By Lisa de Moraes
Washington Post Staff Writer
Wednesday, December 1, 2010; 10:24 PM
Marketing smarties at Animal Planet have come up with the Practically Perfect viewer magnet.
It's called: You Watch, We Give.
Over Thanksgiving weekend, Animal Planet promised to donate 10 cents per viewer, up to $50,000, for the Nov. 27 episode of its series "Pit Bulls & Parolees." The show, now in its second season, follows Tia Torres, the founder and director of the Los Angeles area's Villalobos Rescue Center for unwanted pit bulls that's run by parolees.
The Silver Spring-based network promoted the stunt on its own air, and got the word out via Facebook and Twitter.
Come 10 p.m. on Nov. 27, about 1 million people watched the show. That's 54 percent more people than the show has averaged this season to date, which is an impressive accomplishment on a holiday weekend, when the number of Homes Using Television - or HUT level, as it's called in the biz - tends to do a swan dive.
It's also 60 percent better than Animal Planet averaged on the Saturday night after last year's Thanksgiving.
"These were amazing numbers for us on Thanksgiving weekend," Marjorie Kaplan, Animal Planet's president and general manager, told the TV Column.
Having hit the cap, Animal Planet is donating $50,000 to Villalobos Rescue Center, which is a 501(c)(3) nonprofit organization. That would, according to the animal rescue's Web site, cover about three months' operating expenses. For Animal Planet, however, it's chump change compared with, say, launching a marketing campaign to try to drive more viewers to the show.
"This is a way for us to use our own air to create value for us because it drives viewership - and value for Tia - in a way that is financially attractive to us.
"We're using the passion base," Kaplan added. "The same people who care about what she's doing will come to watch the show in a way that is far less expensive than trying to go out and reach them through traditional marketing efforts."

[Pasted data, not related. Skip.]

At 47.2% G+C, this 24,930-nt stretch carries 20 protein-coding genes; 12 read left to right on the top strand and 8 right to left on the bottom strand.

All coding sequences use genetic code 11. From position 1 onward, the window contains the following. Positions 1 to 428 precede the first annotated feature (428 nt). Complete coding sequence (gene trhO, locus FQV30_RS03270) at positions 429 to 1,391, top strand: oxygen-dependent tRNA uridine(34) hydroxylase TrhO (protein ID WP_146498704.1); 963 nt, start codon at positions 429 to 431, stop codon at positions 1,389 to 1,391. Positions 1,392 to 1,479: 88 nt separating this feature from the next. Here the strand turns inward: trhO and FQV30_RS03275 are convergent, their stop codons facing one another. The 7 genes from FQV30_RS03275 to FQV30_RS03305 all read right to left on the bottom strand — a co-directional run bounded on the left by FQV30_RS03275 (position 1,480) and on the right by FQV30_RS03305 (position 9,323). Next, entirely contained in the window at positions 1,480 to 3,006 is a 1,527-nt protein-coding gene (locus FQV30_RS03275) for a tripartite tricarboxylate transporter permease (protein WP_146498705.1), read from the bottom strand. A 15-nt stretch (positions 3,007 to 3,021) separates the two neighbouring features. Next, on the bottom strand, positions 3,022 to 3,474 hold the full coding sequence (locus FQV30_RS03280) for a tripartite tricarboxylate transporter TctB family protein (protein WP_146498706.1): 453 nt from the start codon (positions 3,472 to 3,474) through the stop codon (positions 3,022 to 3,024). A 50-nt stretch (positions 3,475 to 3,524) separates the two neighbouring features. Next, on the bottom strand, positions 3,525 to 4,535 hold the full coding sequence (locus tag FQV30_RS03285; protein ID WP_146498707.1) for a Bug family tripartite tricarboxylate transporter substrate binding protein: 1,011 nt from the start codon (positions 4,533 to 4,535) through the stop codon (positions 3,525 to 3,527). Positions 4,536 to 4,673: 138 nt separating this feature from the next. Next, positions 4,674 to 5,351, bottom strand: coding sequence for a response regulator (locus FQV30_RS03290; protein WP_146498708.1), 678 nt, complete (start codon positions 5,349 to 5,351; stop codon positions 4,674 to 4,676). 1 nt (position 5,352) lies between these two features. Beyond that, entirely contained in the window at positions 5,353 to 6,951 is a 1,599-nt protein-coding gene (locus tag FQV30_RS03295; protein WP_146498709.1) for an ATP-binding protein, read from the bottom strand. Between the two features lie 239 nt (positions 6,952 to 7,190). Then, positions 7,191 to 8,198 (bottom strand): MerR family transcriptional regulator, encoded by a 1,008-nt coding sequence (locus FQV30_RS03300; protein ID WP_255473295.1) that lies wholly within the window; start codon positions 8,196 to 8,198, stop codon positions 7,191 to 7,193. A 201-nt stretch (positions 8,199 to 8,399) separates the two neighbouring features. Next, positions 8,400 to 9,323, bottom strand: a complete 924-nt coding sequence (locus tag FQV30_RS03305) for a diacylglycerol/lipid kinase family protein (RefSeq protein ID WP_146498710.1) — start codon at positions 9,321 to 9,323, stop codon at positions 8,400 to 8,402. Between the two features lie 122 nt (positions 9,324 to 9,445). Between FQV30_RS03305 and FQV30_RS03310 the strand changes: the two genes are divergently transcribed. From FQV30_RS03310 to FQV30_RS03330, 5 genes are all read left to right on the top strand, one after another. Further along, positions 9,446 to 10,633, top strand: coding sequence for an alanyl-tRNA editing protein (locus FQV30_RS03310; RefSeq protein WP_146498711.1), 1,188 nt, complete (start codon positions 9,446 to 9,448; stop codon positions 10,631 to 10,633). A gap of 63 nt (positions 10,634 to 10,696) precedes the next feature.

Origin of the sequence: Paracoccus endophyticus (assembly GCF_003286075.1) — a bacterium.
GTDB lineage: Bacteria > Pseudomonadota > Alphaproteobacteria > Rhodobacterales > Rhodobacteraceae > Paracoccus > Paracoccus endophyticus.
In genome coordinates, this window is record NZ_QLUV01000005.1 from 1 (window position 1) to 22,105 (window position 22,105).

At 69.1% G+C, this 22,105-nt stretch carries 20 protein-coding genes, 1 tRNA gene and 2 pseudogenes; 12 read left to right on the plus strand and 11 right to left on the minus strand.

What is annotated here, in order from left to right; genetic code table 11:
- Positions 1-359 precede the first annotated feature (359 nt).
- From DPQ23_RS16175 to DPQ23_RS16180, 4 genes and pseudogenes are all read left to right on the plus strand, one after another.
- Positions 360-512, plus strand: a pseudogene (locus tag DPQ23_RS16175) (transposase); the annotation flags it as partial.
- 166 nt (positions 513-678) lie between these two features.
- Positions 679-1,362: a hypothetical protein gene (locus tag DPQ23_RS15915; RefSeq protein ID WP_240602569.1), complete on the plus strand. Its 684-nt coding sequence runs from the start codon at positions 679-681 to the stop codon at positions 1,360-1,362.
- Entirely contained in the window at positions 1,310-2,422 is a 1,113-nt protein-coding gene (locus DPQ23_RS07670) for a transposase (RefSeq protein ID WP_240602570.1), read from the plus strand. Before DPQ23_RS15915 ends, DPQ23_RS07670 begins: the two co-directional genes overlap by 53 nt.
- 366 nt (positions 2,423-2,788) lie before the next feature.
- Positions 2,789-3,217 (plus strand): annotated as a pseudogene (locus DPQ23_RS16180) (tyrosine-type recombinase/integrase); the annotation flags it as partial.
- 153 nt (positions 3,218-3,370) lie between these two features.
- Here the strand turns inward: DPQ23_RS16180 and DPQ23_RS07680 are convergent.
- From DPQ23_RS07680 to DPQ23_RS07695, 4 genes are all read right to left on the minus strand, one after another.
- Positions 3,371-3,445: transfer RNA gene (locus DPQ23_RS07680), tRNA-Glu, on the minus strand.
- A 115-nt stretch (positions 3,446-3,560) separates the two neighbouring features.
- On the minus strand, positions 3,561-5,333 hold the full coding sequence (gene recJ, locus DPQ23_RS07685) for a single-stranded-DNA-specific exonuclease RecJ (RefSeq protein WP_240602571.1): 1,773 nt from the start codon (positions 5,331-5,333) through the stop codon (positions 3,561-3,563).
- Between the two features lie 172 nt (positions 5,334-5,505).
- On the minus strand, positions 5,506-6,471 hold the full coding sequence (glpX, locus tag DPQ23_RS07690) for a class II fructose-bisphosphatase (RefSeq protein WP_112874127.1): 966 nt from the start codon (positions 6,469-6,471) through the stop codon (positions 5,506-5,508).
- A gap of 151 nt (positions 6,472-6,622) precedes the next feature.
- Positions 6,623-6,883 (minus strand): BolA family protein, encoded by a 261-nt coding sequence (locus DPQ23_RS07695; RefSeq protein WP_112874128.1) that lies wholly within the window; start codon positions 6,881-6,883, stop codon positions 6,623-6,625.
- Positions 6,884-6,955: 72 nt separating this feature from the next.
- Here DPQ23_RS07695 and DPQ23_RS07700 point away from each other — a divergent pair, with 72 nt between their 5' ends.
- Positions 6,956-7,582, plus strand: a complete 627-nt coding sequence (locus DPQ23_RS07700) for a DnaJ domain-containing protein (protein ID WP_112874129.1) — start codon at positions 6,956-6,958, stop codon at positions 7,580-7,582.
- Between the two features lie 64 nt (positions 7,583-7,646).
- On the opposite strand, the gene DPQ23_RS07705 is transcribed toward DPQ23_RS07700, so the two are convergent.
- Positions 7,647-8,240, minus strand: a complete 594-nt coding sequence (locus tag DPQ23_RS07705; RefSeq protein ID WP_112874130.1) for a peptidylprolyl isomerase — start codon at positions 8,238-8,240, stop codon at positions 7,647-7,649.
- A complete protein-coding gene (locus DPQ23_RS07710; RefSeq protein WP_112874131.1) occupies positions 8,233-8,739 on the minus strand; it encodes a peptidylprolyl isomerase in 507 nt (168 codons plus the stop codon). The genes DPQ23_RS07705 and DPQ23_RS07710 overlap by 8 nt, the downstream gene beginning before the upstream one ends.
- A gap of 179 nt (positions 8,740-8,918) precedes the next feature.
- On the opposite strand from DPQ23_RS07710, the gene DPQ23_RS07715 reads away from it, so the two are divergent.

As marketing campaigns go, this one is kinda genius. Imagine if Fox had offered to hand over a few thou to a nonprofit group working to save the Amazon rain forest if people would only watch its new comedy "Running Wilde"? Instead, Fox has decided not to order the so-called "back nine" episodes on the latest Will Arnett series, and the show will end its short life, because the network's marketing people lacked the vision of the Animal Planet folks.
Heck, with enough nonprofit organizations and not too much money in broadcast-TV terms, NBC might actually get people to watch its prime-time lineup - even "Chuck."'Old'-school 'Glee'
Social networkers swooned Wednesday when they saw a blog report in which "Glee" creator Ryan Murphy acknowledged that the show's "student" cast members will eventually be too old to play high schoolers and would be graduated.
Although we appreciate that any and all reporting on "Glee" must be done with the utmost hysteria - still: This particular report, for example, began with the headline:
Huge Glee News! Murphy To Replace Cast Members After Characters Graduate!
The actual information in Wednesday's blog post is utterly consistent with what Murphy has been saying whenever asked about what he will do when the cast members become too old to play high school convincingly.
That is, it's what Murphy has consistently said - whenever he's not saying that they will never graduate.
Just this past August, for instance, Murphy was asked at Summer TV Press Tour 2010 how he planned to handle the whole aging actors playing high schoolers thing:
"We obviously have to deal with the cast and the fact that, you know, the show will hopefully go many, many years," he said. But Murphy also said he had already "mapped out the first four years with our original cast."
"Glee" was unveiled in a single episode in May 2009, but actually launched as a series in the fall of '09. You do the math.
Murphy delivered these comments just a few months after appearing on Oprah Winfrey's syndicated daytime talker, where Oprah herself asked him:
"I'm already worried, what happens when everybody graduates?"
And he responded:
"They never will. . . . It's a 10-year high school - McKinley High."
A few weeks after Murphy's press-tour comments, he was asked - again - whether he would recast the high schoolers when they started to look too old for the roles. That time he responded that he knew he would have to do it eventually if the show ran many seasons but that, for now, Fox has committed to air the show through May 2012.
Meanwhile, since it somehow seems important to do some actual, you know, reporting, even on a story so important as the cast of "Glee," here are some things worth remembering:
Typically, an actor on a broadcast show signs on to do seven years, but the studio typically retains the right, every season, to decide whether to bring back a cast member or bump him or her off.
So while the latest bit of "Glee"-steria isn't exactly news, it is a great way for Murphy and 20th Century Fox - which produces the show for the Fox network - to enlist the press to send a message to all those agents and managers representing "Glee" cast members that if their client's salary demands become excessive, they can always be "graduated."